Presidential candidate and longtime activist Ralph Nader has once again voiced his objection to proposed vehicle roof-safety standards from the National Highway and Traffic Safety Administration (NHTSA), telling reporters the standards should be much tougher.

Current regulations require vehicles sold in the United States to withstand 1.5 times the weight of the vehicle without collapsing more than five inches into occupancy space. The NHTSA proposal would increase the requirement to 2.5 times the vehicle’s weight, however Nader and other advocates want vehicles to withstand at least 4 times their weight, reports Consumer Affairs.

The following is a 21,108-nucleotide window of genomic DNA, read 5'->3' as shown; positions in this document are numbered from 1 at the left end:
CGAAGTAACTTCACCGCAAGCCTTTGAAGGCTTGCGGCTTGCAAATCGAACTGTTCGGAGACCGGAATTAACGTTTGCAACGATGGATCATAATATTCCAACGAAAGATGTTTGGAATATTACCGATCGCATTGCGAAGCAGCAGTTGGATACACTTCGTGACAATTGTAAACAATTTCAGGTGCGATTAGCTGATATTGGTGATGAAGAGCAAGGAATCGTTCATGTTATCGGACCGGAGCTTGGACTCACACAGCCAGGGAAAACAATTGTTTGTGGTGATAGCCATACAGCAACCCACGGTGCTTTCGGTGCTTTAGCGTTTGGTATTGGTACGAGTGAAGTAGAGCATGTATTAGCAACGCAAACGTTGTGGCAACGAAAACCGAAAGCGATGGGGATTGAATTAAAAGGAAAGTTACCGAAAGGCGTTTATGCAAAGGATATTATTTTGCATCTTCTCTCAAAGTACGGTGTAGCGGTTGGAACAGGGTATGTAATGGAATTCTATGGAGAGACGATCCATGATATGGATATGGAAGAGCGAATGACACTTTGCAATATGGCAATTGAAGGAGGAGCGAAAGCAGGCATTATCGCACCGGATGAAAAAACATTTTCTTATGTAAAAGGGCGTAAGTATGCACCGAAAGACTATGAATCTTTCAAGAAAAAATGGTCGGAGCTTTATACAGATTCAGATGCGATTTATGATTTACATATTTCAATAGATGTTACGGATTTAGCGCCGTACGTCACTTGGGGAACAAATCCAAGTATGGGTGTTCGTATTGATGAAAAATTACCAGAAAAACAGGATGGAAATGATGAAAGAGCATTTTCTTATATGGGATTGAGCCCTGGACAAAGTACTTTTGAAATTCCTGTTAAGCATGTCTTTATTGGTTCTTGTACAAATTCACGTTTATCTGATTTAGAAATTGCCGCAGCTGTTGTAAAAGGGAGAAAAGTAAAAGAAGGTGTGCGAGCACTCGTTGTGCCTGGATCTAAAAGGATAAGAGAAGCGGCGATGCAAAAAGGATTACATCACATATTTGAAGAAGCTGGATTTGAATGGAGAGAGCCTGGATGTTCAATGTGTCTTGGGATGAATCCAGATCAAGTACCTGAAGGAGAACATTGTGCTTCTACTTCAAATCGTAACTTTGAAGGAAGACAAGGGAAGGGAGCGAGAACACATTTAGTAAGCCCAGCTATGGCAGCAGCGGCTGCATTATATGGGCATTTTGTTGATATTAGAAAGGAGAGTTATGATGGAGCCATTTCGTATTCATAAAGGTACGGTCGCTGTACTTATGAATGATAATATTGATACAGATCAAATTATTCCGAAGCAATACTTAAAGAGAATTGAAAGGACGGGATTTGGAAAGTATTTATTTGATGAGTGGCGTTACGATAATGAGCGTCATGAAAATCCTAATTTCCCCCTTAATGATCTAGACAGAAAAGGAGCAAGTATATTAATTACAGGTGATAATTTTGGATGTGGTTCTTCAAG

Roughly 11,000 people die on American roads from rollovers each year (about 24,000 suffer permanently disabling accidents), which accounts for 25% of all fatalities even though it constitutes just 5% of all accidents. According to Nader, most of those injuries and deaths occur when the roof collapses, breaking passengers' necks.

Nader also hopes to see rollover accidents become part of official crash testing, in the same fashion as current front, side and rear impact testing.

A number of carmakers, such as Volvo, Saab and Subaru, are already building cars that exceed the federal standards. The NHTSA, which is part of the U.S. Department of Transportation, is expected to update its 36-year-old roof crush standard in July.